I included a caption with my asshole to ensure that it wouldn’t be mistaken for religious iconography or a pigeon. And I did it all in blue because I believed then,
as I believe now, that my asshole should match my eyes. Metaphorically, at least.
It might not be cool to confess the obsessions that have influenced my own creative endeavors, but I feel I owe my own microscopic successes as a writer and comedy performer to those true artists whose accomplishments demonstrated what was possible in the first place.
Possibilities have always interested me more than fame and fortune. If I’m ever rich and recognized from TV appearances, maybe then I’ll prance around pretending all my brilliant ideas were mine and mine alone.
If I’m even physically capable of prancing. I’m guessing I’m not.
My first short stories were so overwhelmed by my fanboy enthusiasm for Barry Hannah that I’ve salvaged a storytelling performance and two magazine articles out of the humiliation I felt when I was finally called on it the summer after finishing my MFA. My other literary faves comprise a motley hodgepodge indeed: Donald Barthelme, Flannery O’Connor, Lydia Davis, Terry Southern, Richard Brautigan, Ted Berrigan, Ishmael Reed, Kurt Vonnegut, Sam Shepard and J.P. Donleavy.
Long before I became serious about writing and performing comedy, I was a much-too-serious saxophone student (and a self-taught guitar and banjo player), so many musicians keep me listening to and looking at my approach to creative challenges: John Fahey, Captain Beefheart, Pere Ubu, Ornette Coleman, Skip James, Dink Roberts, Michael Hurley, Thelonious Monk and Sonic Youth.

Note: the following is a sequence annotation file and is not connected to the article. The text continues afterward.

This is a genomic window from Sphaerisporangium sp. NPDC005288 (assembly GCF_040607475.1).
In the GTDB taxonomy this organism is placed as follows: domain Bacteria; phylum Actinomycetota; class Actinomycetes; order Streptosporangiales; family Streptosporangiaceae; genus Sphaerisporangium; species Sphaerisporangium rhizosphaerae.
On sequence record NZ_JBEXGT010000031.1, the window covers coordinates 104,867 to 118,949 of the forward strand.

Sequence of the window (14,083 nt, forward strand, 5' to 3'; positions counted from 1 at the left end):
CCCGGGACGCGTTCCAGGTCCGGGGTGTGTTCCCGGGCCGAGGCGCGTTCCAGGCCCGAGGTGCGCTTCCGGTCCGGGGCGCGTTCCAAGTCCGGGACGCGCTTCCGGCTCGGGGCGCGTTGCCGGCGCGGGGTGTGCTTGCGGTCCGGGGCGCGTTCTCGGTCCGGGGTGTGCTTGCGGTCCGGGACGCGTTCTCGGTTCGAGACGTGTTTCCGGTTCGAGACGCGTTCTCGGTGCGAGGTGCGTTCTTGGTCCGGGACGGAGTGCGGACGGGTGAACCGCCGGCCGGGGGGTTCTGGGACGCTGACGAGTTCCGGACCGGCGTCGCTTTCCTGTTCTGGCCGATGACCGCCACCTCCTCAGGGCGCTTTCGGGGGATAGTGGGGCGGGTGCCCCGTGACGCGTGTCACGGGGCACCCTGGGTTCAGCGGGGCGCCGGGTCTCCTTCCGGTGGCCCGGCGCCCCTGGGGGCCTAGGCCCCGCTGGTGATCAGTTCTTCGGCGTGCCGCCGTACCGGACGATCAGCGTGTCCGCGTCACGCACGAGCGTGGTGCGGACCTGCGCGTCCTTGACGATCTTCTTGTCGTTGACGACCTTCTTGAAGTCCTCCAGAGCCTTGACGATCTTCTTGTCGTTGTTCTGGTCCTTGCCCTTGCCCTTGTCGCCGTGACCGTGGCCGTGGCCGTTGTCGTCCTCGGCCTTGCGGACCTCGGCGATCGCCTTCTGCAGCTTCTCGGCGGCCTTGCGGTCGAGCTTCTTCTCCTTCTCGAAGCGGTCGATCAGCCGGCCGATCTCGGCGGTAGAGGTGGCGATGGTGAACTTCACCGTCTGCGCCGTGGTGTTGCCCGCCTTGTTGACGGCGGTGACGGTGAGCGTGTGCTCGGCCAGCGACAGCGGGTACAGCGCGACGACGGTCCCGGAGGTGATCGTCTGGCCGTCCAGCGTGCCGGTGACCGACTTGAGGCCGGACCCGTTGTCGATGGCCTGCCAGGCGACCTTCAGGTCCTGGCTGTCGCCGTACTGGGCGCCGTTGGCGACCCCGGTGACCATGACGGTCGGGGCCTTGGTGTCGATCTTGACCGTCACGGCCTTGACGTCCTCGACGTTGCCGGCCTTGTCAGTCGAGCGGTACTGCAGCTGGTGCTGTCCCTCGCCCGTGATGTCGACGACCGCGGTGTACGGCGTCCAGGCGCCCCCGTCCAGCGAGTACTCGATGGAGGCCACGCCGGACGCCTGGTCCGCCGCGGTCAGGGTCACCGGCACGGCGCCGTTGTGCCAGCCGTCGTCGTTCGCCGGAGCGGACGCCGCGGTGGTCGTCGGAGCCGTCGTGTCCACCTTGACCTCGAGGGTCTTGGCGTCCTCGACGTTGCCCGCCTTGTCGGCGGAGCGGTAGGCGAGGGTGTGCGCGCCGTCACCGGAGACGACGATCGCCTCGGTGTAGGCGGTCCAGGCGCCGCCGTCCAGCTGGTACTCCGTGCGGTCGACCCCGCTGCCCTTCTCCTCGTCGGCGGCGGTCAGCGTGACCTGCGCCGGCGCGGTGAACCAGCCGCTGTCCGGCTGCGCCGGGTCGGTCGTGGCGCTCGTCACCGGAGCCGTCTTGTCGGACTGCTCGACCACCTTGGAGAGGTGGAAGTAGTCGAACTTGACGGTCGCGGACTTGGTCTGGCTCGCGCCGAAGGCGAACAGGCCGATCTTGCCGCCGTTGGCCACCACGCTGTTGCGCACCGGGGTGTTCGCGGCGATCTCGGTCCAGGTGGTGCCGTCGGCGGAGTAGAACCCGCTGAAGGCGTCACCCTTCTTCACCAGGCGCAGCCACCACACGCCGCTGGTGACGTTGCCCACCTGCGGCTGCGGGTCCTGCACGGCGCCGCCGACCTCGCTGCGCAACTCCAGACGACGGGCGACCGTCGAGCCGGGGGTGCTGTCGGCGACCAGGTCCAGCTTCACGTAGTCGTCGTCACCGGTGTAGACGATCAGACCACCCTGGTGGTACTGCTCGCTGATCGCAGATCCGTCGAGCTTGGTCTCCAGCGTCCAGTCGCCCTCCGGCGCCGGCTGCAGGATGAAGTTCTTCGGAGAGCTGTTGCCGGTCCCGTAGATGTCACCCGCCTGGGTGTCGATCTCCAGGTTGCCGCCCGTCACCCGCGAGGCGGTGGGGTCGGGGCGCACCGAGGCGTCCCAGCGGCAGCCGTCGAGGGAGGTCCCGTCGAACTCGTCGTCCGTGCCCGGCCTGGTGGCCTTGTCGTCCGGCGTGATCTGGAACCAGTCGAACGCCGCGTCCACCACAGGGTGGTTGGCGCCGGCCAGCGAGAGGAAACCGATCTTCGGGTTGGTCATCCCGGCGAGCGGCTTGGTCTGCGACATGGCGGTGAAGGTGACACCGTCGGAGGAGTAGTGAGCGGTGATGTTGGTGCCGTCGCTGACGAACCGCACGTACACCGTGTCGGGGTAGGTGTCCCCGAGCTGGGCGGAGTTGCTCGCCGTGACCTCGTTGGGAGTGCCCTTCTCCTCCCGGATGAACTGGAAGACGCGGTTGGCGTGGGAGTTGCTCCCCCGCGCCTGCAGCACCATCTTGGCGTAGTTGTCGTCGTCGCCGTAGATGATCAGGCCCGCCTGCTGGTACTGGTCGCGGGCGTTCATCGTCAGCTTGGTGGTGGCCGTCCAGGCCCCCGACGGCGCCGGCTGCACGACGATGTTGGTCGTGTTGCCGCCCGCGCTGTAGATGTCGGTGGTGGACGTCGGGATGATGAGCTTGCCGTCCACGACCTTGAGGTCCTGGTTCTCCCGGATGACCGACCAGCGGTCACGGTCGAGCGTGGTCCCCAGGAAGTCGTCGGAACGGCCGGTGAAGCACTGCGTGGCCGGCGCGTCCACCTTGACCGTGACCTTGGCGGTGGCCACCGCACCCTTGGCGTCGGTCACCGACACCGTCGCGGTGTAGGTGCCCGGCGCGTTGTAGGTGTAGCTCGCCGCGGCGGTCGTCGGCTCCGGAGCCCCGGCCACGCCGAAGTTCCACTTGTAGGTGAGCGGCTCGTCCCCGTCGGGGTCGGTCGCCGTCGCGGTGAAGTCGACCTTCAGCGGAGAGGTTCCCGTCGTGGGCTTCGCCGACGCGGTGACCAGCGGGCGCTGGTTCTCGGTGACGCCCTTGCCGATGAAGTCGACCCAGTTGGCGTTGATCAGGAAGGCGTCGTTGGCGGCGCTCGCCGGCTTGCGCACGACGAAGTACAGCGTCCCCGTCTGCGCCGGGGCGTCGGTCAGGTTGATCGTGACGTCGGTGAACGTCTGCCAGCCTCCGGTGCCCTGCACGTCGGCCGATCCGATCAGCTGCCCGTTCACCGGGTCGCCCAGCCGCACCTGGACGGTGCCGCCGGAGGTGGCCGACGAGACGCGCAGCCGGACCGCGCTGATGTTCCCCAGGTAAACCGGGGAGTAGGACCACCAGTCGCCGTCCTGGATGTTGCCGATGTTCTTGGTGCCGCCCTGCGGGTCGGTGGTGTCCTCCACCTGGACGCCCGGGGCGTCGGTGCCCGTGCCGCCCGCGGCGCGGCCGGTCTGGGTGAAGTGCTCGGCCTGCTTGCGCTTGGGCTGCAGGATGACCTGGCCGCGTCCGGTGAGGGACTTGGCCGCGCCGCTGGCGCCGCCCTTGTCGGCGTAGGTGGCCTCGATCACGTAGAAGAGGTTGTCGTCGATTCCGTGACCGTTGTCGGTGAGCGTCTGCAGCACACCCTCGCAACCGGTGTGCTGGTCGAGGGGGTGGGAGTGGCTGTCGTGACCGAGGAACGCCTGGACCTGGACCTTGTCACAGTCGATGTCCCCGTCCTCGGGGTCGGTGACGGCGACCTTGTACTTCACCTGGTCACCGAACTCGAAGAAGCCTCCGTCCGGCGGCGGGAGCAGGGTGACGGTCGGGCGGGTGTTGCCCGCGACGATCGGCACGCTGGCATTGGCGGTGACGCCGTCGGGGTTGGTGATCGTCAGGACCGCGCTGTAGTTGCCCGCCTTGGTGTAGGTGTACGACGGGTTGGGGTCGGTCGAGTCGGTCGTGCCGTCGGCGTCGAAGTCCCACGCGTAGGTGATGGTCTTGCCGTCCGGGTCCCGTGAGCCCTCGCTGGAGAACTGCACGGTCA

In college I befriended more than my share of art majors, so I know just enough about art to realize what I appreciate: mostly primitive outsider junk, plus the paintings of Jean-Michel Basquiat and Jasper Johns, the early video work of William Wegman and the performance pieces of Laurie Anderson and Chris Burden.
Comedy was my earliest artistic crush. When I was only six or seven, I started laughing at my grandparents’ Bill Cosby records. And I started watching Richard Pryor and George Carlin on HBO when I was still too young to really “get” their funniest jokes. (Thank you, Uncle Bob.) My tastes in contemporary American comics run toward the predictably and deservedly respected: Louis CK, Zach Galifianakis, Mike Birbiglia and Bobcat Goldthwait lately. The majority of my comedic influences these days are all from over in the UK: Peter Cook, Billy Connolly, Stewart Lee, Johnny Vegas, Dylan Moran and Daniel Kitson.
What I believe these disparate artists all have in common, across generations and genres, is their honesty. Their incredibly personal points of view, too.
And that’s what I like to believe I’m learning from them: To recognize and trust the sound of my own voice when I hear it.
They’re certainly not teaching me to prance.